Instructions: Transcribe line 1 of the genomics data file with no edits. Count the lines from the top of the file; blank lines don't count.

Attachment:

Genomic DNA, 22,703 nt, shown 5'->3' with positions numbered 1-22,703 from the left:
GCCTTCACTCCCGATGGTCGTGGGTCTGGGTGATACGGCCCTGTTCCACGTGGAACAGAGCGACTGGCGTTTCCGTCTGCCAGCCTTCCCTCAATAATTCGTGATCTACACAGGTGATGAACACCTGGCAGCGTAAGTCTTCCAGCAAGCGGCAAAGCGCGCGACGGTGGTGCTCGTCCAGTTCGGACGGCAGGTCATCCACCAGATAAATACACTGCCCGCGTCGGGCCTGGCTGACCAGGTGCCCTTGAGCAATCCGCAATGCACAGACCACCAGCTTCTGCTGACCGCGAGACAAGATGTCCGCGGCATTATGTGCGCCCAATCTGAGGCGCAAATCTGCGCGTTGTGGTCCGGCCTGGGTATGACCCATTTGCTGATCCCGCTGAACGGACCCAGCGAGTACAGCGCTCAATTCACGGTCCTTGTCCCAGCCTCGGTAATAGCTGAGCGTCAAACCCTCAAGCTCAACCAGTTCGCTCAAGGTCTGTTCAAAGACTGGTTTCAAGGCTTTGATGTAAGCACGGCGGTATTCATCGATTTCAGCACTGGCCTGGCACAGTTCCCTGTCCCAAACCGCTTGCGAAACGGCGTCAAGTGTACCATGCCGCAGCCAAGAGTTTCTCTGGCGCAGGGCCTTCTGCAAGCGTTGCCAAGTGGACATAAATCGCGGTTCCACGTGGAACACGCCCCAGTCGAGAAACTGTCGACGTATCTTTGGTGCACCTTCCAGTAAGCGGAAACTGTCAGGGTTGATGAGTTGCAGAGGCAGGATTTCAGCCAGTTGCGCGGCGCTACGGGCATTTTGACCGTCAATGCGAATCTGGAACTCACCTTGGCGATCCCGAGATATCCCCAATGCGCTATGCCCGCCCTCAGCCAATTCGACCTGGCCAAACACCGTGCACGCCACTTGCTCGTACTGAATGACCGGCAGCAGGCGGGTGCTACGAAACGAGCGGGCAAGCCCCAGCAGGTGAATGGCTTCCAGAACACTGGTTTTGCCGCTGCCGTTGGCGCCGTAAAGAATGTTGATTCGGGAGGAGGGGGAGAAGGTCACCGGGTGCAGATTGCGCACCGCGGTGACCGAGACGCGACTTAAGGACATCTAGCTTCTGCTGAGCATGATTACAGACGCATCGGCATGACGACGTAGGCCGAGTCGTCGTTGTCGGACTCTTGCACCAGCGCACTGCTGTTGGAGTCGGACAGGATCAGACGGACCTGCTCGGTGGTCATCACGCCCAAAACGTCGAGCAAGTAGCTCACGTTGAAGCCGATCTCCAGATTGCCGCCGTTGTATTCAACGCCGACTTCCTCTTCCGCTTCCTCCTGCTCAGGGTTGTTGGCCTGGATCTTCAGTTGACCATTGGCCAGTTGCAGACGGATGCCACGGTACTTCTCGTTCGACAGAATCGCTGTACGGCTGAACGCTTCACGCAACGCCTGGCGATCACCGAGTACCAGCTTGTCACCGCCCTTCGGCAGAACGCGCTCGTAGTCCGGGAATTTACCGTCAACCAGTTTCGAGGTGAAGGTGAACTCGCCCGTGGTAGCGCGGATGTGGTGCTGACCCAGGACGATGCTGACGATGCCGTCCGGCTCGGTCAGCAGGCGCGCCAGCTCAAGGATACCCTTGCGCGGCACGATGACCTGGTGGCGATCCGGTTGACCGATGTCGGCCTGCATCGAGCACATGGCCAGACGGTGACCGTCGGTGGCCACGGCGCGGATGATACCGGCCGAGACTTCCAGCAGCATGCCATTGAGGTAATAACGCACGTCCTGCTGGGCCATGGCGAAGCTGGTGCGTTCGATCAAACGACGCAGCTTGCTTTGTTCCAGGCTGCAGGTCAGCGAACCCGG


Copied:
Genomic DNA, 22,703 nt, shown 5'->3' with positions numbered 1-22,703 from the left: